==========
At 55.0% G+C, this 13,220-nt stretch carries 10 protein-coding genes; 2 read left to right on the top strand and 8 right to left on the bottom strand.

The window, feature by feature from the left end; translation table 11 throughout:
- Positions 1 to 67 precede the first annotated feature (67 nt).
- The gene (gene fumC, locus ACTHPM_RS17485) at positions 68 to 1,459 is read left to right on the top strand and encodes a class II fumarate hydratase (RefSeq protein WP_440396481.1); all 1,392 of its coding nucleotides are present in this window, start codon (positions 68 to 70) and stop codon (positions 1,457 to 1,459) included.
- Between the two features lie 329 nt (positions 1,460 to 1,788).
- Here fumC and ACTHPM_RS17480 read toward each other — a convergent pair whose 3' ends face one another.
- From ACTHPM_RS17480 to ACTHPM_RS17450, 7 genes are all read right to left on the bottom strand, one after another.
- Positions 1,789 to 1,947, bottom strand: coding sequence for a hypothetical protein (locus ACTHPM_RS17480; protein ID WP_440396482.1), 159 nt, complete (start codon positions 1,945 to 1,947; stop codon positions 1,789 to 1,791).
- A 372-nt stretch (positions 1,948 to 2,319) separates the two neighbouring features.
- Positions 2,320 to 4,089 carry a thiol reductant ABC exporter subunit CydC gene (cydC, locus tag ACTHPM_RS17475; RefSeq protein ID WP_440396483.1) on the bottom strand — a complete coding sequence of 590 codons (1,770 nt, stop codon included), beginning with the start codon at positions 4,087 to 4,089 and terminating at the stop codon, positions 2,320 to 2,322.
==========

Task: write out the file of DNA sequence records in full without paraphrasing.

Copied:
At 55.0% G+C, this 13,220-nt stretch carries 10 protein-coding genes; 2 read left to right on the top strand and 8 right to left on the bottom strand.

The window, feature by feature from the left end; translation table 11 throughout:
- Positions 1 to 67 precede the first annotated feature (67 nt).
- The gene (gene fumC, locus ACTHPM_RS17485) at positions 68 to 1,459 is read left to right on the top strand and encodes a class II fumarate hydratase (RefSeq protein WP_440396481.1); all 1,392 of its coding nucleotides are present in this window, start codon (positions 68 to 70) and stop codon (positions 1,457 to 1,459) included.
- Between the two features lie 329 nt (positions 1,460 to 1,788).
- Here fumC and ACTHPM_RS17480 read toward each other — a convergent pair whose 3' ends face one another.
- From ACTHPM_RS17480 to ACTHPM_RS17450, 7 genes are all read right to left on the bottom strand, one after another.
- Positions 1,789 to 1,947, bottom strand: coding sequence for a hypothetical protein (locus ACTHPM_RS17480; protein ID WP_440396482.1), 159 nt, complete (start codon positions 1,945 to 1,947; stop codon positions 1,789 to 1,791).
- A 372-nt stretch (positions 1,948 to 2,319) separates the two neighbouring features.
- Positions 2,320 to 4,089 carry a thiol reductant ABC exporter subunit CydC gene (cydC, locus tag ACTHPM_RS17475; RefSeq protein ID WP_440396483.1) on the bottom strand — a complete coding sequence of 590 codons (1,770 nt, stop codon included), beginning with the start codon at positions 4,087 to 4,089 and terminating at the stop codon, positions 2,320 to 2,322.